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View Full Version : first rifle: stevens 200 .308 or 30-06


beerandpizza
June 15, 2011, 09:20 PM
hey everyone.

i think i'm going the way of the one rifle shooter. hopefully i can bag a hog one day, but before that happens i will probably be spending a lot of time at the range. and i'd like to work my way out to say 600 yds.

from what i've read, the stevens is a savage with a cheap stock. so, while keeping it sub-$800, i think i'm going to replace the stock with a choate tactical or maybe a B&C medalist. i still haven't done any research on optics so i'm open to any suggestions.

my biggest head-scratcher is deciding on a .308 or a 30-06. this being the only rifle i plan on purchasing, i'm hoping to make the right decision. i've shot a .270 but looking for a little more. never shot a .308 or an 06.

economically speaking, which one would you guys suggest in terms of cheap decent ammo, shooting pigs out to 600 yds, and longevity of the rifle as it relates to corrosion and wear from shooting? the .308 or 30-06?

anyone have any tips or warnings with changing out the OEM stock with a choate or B&C? should i do the detachable mag conversion like with SSS or CDI?

taylorce1
June 15, 2011, 09:42 PM
Either will do fine, but if you are going to shoot more at the range than hunt I'd go with the 06 (I meant to say .308). Stevens rifles are great if you are going to tinker with them. Other than that I'd just buy the Savage rifle you want from the start.

The two stocks you chose to put your rifle on are inletted for a varmint contour barrel. The Stevens is a lighter contour so you will have a lot of gap in the barrel channel. I think you would be better off buying a something like the Savage M10 Precision Carbine (http://www.gunbroker.com/Auction/ViewItem.aspx?Item=233585223) with Accustock than to buy a Stevens and start swapping parts out. With the precision carbine you'll get a much better trigger and stock to start with and by the time you upgrade the Stevens you will probably have spent nearly the same amount of money.

Stevens 200 .30-06/.308 AVG $300
B&C Medalist $230-250
Choate Tactical $220
Replacement Trigger (optional) $100
Replacement Barrel (http://www.midwayusa.com/viewProduct/default.aspx?productNumber=762388) (optional) $140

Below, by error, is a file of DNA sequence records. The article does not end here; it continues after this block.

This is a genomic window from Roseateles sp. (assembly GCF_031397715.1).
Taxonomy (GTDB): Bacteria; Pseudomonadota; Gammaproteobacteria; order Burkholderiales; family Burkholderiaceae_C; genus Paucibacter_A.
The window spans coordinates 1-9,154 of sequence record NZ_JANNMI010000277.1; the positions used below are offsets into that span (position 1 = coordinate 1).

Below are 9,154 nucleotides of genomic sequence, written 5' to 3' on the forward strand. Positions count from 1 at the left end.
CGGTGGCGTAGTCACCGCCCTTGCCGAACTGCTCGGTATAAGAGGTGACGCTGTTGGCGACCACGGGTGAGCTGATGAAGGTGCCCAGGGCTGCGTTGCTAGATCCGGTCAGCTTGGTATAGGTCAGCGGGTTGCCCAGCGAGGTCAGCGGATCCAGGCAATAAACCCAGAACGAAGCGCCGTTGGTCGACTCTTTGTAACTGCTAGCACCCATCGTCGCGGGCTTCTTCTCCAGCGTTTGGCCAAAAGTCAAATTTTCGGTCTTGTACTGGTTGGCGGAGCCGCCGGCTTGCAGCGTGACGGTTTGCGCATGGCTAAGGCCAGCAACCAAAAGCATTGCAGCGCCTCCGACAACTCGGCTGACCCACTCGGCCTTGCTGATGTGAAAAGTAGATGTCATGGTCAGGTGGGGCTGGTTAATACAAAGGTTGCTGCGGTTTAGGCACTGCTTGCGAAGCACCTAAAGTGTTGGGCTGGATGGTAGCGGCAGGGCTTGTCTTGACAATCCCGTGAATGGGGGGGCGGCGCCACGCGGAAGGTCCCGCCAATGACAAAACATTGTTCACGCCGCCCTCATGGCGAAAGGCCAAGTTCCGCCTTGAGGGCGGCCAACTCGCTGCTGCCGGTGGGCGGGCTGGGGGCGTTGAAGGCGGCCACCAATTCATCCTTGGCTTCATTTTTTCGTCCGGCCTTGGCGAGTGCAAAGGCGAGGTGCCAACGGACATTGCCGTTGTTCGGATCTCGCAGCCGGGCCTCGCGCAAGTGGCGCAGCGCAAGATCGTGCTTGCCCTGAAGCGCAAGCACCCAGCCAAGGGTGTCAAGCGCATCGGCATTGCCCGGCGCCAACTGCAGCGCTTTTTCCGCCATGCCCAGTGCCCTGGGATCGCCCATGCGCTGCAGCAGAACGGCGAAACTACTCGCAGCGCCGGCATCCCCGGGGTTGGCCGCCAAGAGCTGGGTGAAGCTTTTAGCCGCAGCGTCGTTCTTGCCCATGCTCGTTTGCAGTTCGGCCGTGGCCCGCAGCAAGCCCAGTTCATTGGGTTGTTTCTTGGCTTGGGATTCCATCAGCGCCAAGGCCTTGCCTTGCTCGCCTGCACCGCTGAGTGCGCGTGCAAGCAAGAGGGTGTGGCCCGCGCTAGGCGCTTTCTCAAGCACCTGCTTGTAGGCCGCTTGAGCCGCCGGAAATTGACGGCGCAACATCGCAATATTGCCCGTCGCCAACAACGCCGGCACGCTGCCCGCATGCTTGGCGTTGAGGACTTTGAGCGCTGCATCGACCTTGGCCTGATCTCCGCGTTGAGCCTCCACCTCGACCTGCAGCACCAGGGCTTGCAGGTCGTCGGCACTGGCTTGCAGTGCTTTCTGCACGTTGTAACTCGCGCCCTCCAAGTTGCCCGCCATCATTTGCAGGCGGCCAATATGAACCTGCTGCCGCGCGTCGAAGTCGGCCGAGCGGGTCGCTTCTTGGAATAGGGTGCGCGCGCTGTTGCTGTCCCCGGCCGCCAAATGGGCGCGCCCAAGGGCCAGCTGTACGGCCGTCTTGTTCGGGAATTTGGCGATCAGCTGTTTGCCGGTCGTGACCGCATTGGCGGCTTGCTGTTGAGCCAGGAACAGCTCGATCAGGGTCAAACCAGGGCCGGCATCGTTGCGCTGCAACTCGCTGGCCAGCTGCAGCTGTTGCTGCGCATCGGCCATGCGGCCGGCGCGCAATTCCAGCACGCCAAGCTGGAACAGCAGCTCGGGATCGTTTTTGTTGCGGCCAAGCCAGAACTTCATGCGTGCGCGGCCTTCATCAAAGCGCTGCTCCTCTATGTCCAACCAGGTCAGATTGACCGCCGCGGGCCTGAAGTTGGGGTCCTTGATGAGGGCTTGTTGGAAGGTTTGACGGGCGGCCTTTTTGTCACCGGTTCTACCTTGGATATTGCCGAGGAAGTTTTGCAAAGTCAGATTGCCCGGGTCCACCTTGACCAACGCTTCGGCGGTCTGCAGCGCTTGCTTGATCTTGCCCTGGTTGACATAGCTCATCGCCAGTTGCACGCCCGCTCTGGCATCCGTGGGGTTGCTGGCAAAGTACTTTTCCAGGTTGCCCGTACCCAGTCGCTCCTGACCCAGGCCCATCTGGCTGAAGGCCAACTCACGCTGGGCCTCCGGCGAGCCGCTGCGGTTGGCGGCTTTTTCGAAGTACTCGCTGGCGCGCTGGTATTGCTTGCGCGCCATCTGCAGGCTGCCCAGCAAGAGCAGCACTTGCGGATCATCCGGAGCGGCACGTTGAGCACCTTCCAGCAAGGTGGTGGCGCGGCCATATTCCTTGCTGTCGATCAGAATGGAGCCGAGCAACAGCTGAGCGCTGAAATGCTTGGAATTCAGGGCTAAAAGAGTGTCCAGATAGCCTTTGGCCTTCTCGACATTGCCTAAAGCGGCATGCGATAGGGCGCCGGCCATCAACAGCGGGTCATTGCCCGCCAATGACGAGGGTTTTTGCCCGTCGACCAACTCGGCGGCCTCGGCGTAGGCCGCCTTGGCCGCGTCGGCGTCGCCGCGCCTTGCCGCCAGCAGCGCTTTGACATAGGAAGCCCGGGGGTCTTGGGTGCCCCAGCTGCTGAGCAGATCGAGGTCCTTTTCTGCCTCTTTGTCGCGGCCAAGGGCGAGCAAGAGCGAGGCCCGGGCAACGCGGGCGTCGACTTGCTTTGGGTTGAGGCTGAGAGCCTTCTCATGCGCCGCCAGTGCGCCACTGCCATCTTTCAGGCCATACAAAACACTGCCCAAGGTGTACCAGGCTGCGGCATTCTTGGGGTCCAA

Replacement recoil lug (optional) $20+
Replacement bolt handle (optional) $20+

So you'll be looking at around $550 in the Stevens by the time you just upgrade the stock. You can get around $20 for the Stevens stock which still puts you at $530 roughly. The bad thing is none of this includes a scope or mounts.

beerandpizza
June 15, 2011, 10:08 PM
thanks taylorce1.

i considered going with a savage for a bit, but the reason i want to build the rifle is for the tinkering. that probably doesn't create the cheapest scenario though.

total build cap right now is $1k including optics. i've never built a rifle before, but here's what i've got so far.

action & barrel: stevens 200 .308 (22" SA) or 30-06 (24" LA) ~$400 (includes tax+fees)
stock: choate tactical $220
trigger: timney or rifle basix $110 (the stevens 200 is basically a savage pre-accutrigger)
scope, rings, base: ? open to suggestions ?
bipod: harris (the choate has an adapter for the harris i believe)
recoil lug: keep it OEM?

and i might do the SSS detachable mag mod at a later date, which is catered for the choate stock.

i'm pretty sure there are holes in this build that i haven't accounted for yet. wha'ddya think?

taylorce1
June 15, 2011, 10:33 PM
I recomend the SSS competition trigger which is better trigger IMO. If you are going to get the Timney or Rifle Basix there is a cheaper option. The two triggers you mentioned are basicly Savage 3 screw triggers, you can pick up a tuned Savage 3 screw from Northland Shooter Supply for $50.

I wouldn't change out the recoil lug unless you are going to change the barrel either; with the stock you want to use I'd be swaping the barrel out real fast. That said the aftermarket ones are much better than the original factory lugs. I've used both the Stockade and SSS recoil lugs. The Stevens bolt handle is very short and I prefer to use either the Stockade or SSS tac bolt handle as well.

As far as bases go I've used EGW 20 MOA and Druasight one piece bases. The last base I bought before the EGW's was the Burris Tactical two piece. I ususally use Weaver or Warne QRW or PRW rings

Optics is up to your choice. I'd look at Vortex, Leupold or Nikon. That said the last scope I bought for my Savage LR .243 was the Weaver Tactical Grand Slam 3.5-10X40 with mil-dot reticle. It seems like a very good scope for the money as well, and it had good reviews over on Sniper Central.

Most Harris bi-pods will attach to the factory sling swivel stud.

Scorpion8
June 15, 2011, 10:38 PM
.308 and.30-06 are for all intents identical, except for the '06s ability to handle heavier and longer bullets due to the added case length. .30-06 is more versatile in my opinion, but the deer or hog on the receiving end won't care to ask which you used. .308 rifles if built on a shorter action can be lighter, and you'll find "carbine" type rifles more often (a la' Remington Model 7 compared to a Remington 700).

Take your pick.... neither is a bad choice.

HankC1
June 15, 2011, 10:50 PM
More surplus ammo availabnble for 308 (7.62NATO). Cheaper practice shooting.

beerandpizza
June 15, 2011, 10:58 PM
thanks for the input guys.